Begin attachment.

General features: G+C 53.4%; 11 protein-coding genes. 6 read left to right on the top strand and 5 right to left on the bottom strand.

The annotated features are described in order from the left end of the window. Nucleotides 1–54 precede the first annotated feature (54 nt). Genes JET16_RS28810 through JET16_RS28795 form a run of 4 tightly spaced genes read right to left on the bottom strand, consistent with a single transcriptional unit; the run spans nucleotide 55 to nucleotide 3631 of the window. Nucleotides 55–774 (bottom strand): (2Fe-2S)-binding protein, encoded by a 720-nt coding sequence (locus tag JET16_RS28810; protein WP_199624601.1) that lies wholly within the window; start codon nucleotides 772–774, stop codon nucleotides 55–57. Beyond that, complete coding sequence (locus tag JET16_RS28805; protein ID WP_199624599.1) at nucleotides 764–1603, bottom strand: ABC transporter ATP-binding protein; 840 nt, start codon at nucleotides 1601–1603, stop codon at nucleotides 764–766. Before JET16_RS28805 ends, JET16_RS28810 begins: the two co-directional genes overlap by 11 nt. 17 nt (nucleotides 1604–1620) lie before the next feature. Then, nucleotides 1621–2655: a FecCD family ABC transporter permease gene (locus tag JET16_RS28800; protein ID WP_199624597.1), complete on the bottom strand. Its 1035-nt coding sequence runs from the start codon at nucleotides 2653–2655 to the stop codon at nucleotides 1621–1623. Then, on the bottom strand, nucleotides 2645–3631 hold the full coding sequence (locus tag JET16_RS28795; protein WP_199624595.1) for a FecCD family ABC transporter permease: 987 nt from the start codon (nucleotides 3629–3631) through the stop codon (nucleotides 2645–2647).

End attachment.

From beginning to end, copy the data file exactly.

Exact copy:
General features: G+C 53.4%; 11 protein-coding genes. 6 read left to right on the top strand and 5 right to left on the bottom strand.

The annotated features are described in order from the left end of the window. Nucleotides 1–54 precede the first annotated feature (54 nt). Genes JET16_RS28810 through JET16_RS28795 form a run of 4 tightly spaced genes read right to left on the bottom strand, consistent with a single transcriptional unit; the run spans nucleotide 55 to nucleotide 3631 of the window. Nucleotides 55–774 (bottom strand): (2Fe-2S)-binding protein, encoded by a 720-nt coding sequence (locus tag JET16_RS28810; protein WP_199624601.1) that lies wholly within the window; start codon nucleotides 772–774, stop codon nucleotides 55–57. Beyond that, complete coding sequence (locus tag JET16_RS28805; protein ID WP_199624599.1) at nucleotides 764–1603, bottom strand: ABC transporter ATP-binding protein; 840 nt, start codon at nucleotides 1601–1603, stop codon at nucleotides 764–766. Before JET16_RS28805 ends, JET16_RS28810 begins: the two co-directional genes overlap by 11 nt. 17 nt (nucleotides 1604–1620) lie before the next feature. Then, nucleotides 1621–2655: a FecCD family ABC transporter permease gene (locus tag JET16_RS28800; protein ID WP_199624597.1), complete on the bottom strand. Its 1035-nt coding sequence runs from the start codon at nucleotides 2653–2655 to the stop codon at nucleotides 1621–1623. Then, on the bottom strand, nucleotides 2645–3631 hold the full coding sequence (locus tag JET16_RS28795; protein WP_199624595.1) for a FecCD family ABC transporter permease: 987 nt from the start codon (nucleotides 3629–3631) through the stop codon (nucleotides 2645–2647).